When you know a lot about a particular subject, whether that be Biology or History or Palaeontology, you don’t just know a whole load of unrelated facts, rattling around your head like a bucket full of M&Ms.
If you know what you’re talking about, you will have gotten to grips with and understand the main themes and principles of your subject.
You will have a good overview of the ‘territory’ in a way that breaks your knowledge down into different compartments or areas.
This is vital in being able to remember a subject effectively.
Bring them back a week later and test them to see who can remember what they were told. Those told that the person was a baker are much more likely to remember. Same photo. Same sound. Same word. Different result.
It’s a paradox: the Baker/baker paradox. And it’s very important for understanding how our mind remembers things.
“My problem is that I have been persecuted by an integer.
For seven years this number has followed me around, has intruded in my most private data, and has assaulted me from the pages of our most public journals.
This number assumes a variety of disguises, being sometimes a little larger and sometimes a little smaller than usual, but never changing so much as to be unrecognizable.
The persistence with which this number plagues me is far more than a random accident. There is, to quote a famous senator, a design behind it, some pattern governing its appearances.
Either there really is something unusual about the number or else I am suffering from delusions of persecution.
Thus begins a research paper entitled “The Magical Number Seven, Plus or Minus Two: Some Limits on our Capacity for Processing Information” written by Harvard’s George A. Miller in 1956. The article was first published in Psychological Review, 63, 81-97.
Miller was looking at the capacity of our ‘working memory‘, a temporary scratchpad where we hold and manipulate information before passing it on for long-term storage, or not.
His research established that we seem to be able to hold between 5 – 9 ‘chunks’ of information at any one time, and if we try to hold more than that then we get ourselves into trouble.
Some research was published in Psychological Science in the Public Interest (January 2013) which reviewed different learning methods for their effectiveness.
They concluded that re-reading your textbook, and highlighting your book, were the least effective methods out of all the different approaches tested.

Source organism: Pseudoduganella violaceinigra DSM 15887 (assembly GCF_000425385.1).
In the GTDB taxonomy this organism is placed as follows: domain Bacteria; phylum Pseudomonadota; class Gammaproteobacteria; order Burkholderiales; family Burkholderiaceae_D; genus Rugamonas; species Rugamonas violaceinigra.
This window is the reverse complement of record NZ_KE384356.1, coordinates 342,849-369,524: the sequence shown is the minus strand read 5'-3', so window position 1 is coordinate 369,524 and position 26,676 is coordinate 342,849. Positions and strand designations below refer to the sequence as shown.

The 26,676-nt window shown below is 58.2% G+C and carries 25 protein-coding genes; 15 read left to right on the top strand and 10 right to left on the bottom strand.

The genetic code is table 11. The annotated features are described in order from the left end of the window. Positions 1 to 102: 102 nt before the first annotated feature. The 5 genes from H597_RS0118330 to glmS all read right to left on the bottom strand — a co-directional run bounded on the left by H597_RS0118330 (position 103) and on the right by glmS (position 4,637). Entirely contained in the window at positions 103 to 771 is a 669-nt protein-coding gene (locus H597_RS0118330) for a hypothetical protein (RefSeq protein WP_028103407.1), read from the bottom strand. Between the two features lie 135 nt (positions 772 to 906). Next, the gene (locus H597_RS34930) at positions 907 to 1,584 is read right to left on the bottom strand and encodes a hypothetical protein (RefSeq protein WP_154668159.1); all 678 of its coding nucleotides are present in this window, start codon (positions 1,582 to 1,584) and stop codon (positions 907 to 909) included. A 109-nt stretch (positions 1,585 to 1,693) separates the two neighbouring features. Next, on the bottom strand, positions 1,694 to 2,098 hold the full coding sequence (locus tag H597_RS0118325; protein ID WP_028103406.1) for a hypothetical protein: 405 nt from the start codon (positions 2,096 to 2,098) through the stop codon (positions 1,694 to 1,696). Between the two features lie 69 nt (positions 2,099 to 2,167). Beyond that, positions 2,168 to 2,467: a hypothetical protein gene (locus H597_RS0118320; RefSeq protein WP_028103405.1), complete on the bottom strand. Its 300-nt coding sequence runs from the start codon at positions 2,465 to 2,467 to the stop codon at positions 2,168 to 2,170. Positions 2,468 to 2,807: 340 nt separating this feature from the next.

So why would that be?
If you’ve ever watched Britain’s Got Talent or The X Factor you might have noticed that when they have a number of performers singing on a programme, while you can remember the last few performances, and maybe one or two from the beginning of the evening, those in the middle become a bit of a mush: entirely unmemorable.
What you are experiencing is the Serial Position Effect which was discovered in the late 1800s, through self-experimentation, by Hermann Ebbinghaus, a German psychologist who pioneered the experimental study of memory. We will hear more about Herr Ebbinghaus in other blogs.
Take a look at this shopping list:
… improve your memory.
I wonder how many of you watch the Big Bang Theory? Do you remember the episode where Sheldon became really frustrated because a science fiction series had been cancelled, leaving him without closure, not knowing what was going to happen?
Amy Farrah Fowler then tries to cure him of his need for closure by givings him a range of tasks to complete, then frustrating him before the end of every one, for example singing happy birthday but stopping him from blowing out the candles, or playing a tune on a music box and then stopping before the end.
Although apparently ‘cured’ of his intense need for closure, once Amy has left, Sheldon rushes around his apartment re-creating and completing the tasks so he can finally have peace.
This is a problem for many people, I think: Where did I put my keys? You lurch about the house, trying to remember all the rooms that you have been in since you came home, trying to puzzle out which horizontal surface you left them on… or maybe they slipped down the back of something.
WHERE ARE MY KEYS?
There are two solutions to this problem, one solution is quite practical and pragmatic and the other solution involves learning a bit about how our memory works and how best to use it to remember things.
According to Google Adwords, more than 1,100 people a month search the Internet wanting to know how to remember the cranial nerves. This is a bit of a specialist subject, only really relevant to medical and dental students, but I thought it might be useful if I ran through a method that you can use to memorize the cranial nerves, to help put these students out of their misery!
The cranial nerves, by the way, are nerves that emerge from your brain and serve various functions.
Years ago, I trained to be a Dental Surgeon and I can still remember the names of the twelve cranial nerves, which are as follows:
And the secret of how to remember the cranial nerves, in my case quite spectacularly, I think (having learned the cranial nerves over 30 years ago!) is to use an acrostic, which is a mnemonic device – a memory technique – based on remembering a memorable sentence where the 1st letter of each of the words is the same as the first letter of each of the words that you need to remember.
Let me give you an example.
According to Google Adwords, nearly 1,500 people a month search the Internet wanting to know how to remember the order of the planets so I thought it might be useful if I ran through a couple of methods that you can use to memorize the planets, to help put all these people out of their misery!
Here is a list of the planets to begin with, in order from the closest to the sun to the furthest from the sun:
I realise that Pluto has now been demoted and is no longer classed as a planet, but it feels wrong not to include it!